To me, that kind of guidance looks like this:

Students are asked to learn a little about everything before class. In class, the instructor goes over everything in more detail. (Graphic: Peter Newbury CC-BY)

To prepare for class, the students learn a little about everything. Then in class, the instructor goes over each topic, expanding on what the student started to learn. And that can lead to problems:

  • students don’t know how much they have to learn about each topic – there is no definition of mastery — and so they don’t know if they’re ready for class
  • the instructor is probably asking students to learn conceptually-challenging concepts they’re not capable of learning on their own — that’s why they come to class!
  • if a student doesn’t do the pre-class readings, that’s okay, the instructor will go over most of it in class. In other words, why bother reading next time?
  • a student who does the pre-class readings may not see the value of that effort because the instructor went over it anyway. Again, why bother reading next time?
  • there’s a risk in the “clear distinction” version of guiding the students, too: if a student doesn’t do the pre-class reading, they will struggle in class because the instructor is assuming they have the required background knowledge.

How to you get them to do it?

If you’re going to ask your students to invest a considerable amount of work in the class, they need to know why. “Because I said so” isn’t sufficient. Here are two ways to get buy-in:

  1. Show them it’s valuable by letting them use their new knowledge and skills in class. If a student prepares for class and gets to, or better yet, has to, contribute to their and their classmates’ learning, they’ll do it again next time. And similarly, if they didn’t need to prepare,  because the content wasn’t used or because the instructor went over it anyway, they’ll think twice about preparing for the next class.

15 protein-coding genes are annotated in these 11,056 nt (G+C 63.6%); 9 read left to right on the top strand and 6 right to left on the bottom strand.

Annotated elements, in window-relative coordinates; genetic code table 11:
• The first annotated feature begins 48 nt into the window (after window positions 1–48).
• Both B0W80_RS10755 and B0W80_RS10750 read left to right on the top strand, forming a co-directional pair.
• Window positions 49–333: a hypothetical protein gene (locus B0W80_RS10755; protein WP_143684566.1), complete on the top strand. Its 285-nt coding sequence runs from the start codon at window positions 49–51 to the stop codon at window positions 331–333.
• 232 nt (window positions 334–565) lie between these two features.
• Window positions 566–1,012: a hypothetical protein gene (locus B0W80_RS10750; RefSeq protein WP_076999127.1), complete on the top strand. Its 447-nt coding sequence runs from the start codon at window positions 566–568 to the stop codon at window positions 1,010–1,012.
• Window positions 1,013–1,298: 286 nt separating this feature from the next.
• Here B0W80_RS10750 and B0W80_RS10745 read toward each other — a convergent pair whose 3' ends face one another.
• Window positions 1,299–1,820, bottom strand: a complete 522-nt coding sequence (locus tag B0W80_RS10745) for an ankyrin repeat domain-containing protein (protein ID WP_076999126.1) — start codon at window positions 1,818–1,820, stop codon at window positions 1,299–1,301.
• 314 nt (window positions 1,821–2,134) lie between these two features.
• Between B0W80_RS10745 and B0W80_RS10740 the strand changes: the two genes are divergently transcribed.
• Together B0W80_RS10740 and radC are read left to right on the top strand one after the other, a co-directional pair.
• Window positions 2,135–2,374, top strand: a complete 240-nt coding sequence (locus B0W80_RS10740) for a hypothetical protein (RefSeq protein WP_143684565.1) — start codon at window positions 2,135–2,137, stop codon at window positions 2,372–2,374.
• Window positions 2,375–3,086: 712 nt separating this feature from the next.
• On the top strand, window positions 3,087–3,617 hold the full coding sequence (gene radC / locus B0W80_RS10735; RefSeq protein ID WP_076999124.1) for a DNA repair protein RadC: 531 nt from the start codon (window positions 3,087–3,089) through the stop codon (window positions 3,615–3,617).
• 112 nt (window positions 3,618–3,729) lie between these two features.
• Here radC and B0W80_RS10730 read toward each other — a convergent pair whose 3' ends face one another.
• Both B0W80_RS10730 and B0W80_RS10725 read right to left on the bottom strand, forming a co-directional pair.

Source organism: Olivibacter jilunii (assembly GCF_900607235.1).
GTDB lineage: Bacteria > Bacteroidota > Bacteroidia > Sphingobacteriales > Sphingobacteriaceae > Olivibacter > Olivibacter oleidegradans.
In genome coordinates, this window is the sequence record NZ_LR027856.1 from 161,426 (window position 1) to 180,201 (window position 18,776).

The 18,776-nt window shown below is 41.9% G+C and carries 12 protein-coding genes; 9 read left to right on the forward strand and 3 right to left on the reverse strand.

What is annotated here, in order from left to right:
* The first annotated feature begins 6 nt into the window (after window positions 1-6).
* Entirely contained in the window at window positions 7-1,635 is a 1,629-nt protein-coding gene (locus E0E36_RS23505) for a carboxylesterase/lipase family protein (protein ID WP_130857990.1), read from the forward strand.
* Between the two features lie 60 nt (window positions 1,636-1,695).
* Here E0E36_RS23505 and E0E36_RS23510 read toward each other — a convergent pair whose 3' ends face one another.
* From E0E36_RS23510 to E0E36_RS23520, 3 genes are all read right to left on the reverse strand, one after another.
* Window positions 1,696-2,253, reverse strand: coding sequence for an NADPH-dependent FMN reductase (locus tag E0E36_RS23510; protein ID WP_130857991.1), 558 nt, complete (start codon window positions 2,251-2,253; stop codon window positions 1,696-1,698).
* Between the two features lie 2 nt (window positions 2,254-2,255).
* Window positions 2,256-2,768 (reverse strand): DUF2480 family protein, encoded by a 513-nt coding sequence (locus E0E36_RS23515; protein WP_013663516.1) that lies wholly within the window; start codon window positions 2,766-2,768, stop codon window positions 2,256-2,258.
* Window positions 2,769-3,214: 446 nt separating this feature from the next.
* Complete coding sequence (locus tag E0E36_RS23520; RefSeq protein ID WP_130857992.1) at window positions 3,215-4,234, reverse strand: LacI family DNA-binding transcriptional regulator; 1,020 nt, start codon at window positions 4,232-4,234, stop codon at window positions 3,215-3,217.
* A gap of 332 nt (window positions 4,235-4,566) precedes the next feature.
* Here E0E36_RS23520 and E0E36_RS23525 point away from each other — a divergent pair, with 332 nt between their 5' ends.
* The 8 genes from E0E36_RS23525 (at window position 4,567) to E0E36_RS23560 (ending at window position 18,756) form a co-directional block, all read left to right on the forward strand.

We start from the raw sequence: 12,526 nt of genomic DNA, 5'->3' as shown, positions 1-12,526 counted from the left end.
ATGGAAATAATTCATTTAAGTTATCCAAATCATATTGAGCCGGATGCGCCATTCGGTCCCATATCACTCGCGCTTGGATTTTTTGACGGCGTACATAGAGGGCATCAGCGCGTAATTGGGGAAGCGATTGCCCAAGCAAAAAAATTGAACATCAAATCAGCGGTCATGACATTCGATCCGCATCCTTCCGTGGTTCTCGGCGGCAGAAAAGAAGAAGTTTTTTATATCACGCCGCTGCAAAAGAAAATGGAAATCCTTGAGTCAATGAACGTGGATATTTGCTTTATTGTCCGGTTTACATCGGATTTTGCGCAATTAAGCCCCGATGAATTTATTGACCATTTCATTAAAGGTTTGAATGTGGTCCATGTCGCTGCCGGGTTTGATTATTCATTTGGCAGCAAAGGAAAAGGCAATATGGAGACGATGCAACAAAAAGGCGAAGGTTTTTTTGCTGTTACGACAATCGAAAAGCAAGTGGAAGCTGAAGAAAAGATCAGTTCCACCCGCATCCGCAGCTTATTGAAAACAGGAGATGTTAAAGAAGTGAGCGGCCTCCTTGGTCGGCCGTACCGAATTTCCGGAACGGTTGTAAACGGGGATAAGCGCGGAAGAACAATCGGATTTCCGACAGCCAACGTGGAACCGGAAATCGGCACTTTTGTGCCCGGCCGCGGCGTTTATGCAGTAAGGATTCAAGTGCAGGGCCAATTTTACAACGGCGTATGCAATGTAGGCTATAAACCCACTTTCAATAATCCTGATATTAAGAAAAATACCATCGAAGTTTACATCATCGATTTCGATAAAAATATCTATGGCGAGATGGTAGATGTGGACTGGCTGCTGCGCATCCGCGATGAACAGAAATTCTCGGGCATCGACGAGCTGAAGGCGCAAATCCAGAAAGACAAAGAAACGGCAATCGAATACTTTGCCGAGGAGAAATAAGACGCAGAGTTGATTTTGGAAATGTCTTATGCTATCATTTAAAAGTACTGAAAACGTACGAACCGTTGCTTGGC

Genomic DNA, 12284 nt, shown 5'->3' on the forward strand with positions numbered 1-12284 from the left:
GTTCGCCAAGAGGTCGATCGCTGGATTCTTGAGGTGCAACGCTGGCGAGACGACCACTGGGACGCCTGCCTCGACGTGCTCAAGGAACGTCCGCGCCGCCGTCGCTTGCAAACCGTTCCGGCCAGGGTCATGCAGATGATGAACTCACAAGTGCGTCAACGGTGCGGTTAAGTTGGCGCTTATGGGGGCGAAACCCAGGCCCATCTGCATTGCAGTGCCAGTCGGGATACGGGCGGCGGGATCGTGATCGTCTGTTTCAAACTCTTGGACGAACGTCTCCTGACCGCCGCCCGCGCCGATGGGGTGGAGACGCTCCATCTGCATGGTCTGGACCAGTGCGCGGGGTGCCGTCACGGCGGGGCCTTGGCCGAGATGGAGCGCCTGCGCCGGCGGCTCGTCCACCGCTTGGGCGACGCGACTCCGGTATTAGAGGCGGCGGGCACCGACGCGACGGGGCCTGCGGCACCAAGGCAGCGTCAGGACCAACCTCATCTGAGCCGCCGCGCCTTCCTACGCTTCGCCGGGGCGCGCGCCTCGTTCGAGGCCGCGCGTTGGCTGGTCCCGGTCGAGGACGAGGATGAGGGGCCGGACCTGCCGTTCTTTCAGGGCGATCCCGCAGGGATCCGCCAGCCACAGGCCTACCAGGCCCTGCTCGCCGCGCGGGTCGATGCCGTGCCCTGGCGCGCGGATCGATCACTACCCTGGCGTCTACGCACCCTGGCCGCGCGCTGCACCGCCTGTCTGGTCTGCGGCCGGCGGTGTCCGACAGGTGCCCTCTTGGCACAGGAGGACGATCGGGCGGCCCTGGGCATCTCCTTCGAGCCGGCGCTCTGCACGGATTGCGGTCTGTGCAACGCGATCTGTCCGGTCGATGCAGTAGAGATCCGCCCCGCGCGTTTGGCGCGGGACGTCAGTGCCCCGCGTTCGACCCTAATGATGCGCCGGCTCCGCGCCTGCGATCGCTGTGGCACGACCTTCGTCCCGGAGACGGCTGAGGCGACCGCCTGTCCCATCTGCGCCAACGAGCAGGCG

2. Along with the pre-class guidance, instructors should plan for a pre-class reading quiz. The quiz questions assess students’ mastery of the (blue) topics they’re responsible for learning. A student who follows the guidance should have no trouble getting 100% on the quiz and a few percentage points toward their grade. Bonus: the instructor can check the students’ success on the reading quiz to ensure they’re prepared for class (or plan to cover a topic that was shown to be too difficult for students to learn on their own.)

Guided Practice and Preparation

Robert Talbert wrote an excellent description of the guided practice he gives his students before each class. I’ll leave the last word about supporting in-class, active learning to my friend, Beth Simon. She’s infectiously enthusiastic about flipping her class in order to create an engaging and rich learning experience when she and her students meet face-to-face.

(Graphic courtesy of Beth Simon, UC San Diego)
(Graphic courtesy of Beth Simon, UC San Diego)